• Wash hand frequently

  • Wear gloves at all times when in contact with patient

  • Use antibacterial soap to wash hands

  • Wear gowns if contact is anticipated to protect anything from getting on your clothing. Remove gown and gloves before exiting the patient’s room.

 

Other types of transmission

 

Other types of transmission includes common vehicle transmission and vector borne transmission.

 

Common vehicle transmission- Occurs when microorganisms are transmitted by contaminated items such as food, water, medications, and equipment.

 

Vector borne transmission- Occurs when mosquitoes, flies, rats, and other vermin transmit microorganisms.

 

Handwashing

 

Washing your hands is the SINGLE MOST IMPORTANT thing you can do to prevent the spread of disease to yourself and others.

 

It is essential to wash hands countless times everyday, all day, as you provide care at work. Because of constant washing, hands can become dry and cracked. Use of hand lotion will help prevent this irritation. Remember that broken, dry cracked skin is a source for infection to get into the body.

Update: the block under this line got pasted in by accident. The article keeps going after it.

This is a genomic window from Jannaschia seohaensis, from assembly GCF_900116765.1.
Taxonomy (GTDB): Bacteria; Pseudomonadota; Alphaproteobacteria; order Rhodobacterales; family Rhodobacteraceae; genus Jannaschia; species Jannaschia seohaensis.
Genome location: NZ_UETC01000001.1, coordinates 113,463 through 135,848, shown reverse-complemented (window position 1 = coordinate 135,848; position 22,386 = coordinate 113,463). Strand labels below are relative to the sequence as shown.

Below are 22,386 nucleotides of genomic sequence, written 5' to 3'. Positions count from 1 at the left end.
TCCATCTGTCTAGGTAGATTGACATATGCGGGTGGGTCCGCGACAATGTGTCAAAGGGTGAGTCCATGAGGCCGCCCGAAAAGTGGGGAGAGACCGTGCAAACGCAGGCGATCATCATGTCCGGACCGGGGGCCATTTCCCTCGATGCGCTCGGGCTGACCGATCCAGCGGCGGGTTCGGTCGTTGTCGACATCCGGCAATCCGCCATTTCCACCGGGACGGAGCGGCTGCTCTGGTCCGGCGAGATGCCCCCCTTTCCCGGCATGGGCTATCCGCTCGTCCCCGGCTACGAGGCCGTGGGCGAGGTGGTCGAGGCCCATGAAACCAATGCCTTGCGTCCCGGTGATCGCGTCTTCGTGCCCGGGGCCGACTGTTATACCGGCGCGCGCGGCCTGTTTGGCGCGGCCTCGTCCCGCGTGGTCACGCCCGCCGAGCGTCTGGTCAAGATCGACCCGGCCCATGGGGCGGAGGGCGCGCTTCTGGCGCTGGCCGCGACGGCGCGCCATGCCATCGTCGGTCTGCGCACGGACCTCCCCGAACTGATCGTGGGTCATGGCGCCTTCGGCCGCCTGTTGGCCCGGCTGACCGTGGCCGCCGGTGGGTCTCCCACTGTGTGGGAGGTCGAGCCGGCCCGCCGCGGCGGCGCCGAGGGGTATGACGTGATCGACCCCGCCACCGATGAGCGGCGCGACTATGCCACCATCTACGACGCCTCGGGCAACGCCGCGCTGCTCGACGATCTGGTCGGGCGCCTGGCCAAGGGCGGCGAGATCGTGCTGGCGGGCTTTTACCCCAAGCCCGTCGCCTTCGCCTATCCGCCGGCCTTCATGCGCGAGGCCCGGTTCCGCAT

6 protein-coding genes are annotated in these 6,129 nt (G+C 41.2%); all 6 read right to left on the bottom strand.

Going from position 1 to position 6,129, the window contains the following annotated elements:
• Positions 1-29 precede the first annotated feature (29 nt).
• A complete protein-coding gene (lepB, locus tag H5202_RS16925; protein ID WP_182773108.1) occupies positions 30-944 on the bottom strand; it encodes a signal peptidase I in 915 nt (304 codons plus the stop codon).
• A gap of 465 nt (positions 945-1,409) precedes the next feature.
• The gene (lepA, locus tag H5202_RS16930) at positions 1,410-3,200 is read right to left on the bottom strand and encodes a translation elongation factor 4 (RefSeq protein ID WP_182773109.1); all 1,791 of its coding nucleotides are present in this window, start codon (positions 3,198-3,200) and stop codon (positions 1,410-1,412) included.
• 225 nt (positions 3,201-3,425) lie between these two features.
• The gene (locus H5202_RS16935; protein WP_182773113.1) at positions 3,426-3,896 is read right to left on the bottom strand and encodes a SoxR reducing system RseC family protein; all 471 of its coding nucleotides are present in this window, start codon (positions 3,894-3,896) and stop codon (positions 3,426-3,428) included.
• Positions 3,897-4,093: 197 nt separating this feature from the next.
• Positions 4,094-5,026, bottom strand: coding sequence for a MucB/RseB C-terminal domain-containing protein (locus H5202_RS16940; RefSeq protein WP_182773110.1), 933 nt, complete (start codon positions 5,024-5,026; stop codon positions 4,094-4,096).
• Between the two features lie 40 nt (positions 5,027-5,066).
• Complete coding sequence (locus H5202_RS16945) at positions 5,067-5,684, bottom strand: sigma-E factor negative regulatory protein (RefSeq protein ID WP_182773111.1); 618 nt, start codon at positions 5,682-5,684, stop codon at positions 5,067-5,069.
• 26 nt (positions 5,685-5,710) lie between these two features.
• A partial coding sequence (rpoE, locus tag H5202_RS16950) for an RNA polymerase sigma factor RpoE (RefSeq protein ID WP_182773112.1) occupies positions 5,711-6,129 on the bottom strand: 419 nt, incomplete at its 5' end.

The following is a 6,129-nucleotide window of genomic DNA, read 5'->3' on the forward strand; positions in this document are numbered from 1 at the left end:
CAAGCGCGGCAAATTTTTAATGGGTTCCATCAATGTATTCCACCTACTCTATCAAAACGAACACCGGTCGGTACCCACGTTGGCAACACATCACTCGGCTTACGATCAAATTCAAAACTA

Always wash hands:

  • Upon arrival to work and when leaving to go home

  • Before and after all patient contact

  • After touching anything contaminated

  • After removing gloves

  • Before and after breaks or eating, or using the restroom

 

Handwashing seems so basic, and so simple, yet it is so forgotten all too frequently. THINK CLEAN!! And wash often….

 

National Agencies involved with Infection Control

 

  • Center for Disease Control (CDC)

  • Occupational Safety and Health Administration (OSHA)

  • Joint Commission on Accreditation (JCAHO)

 

Center For Disease Control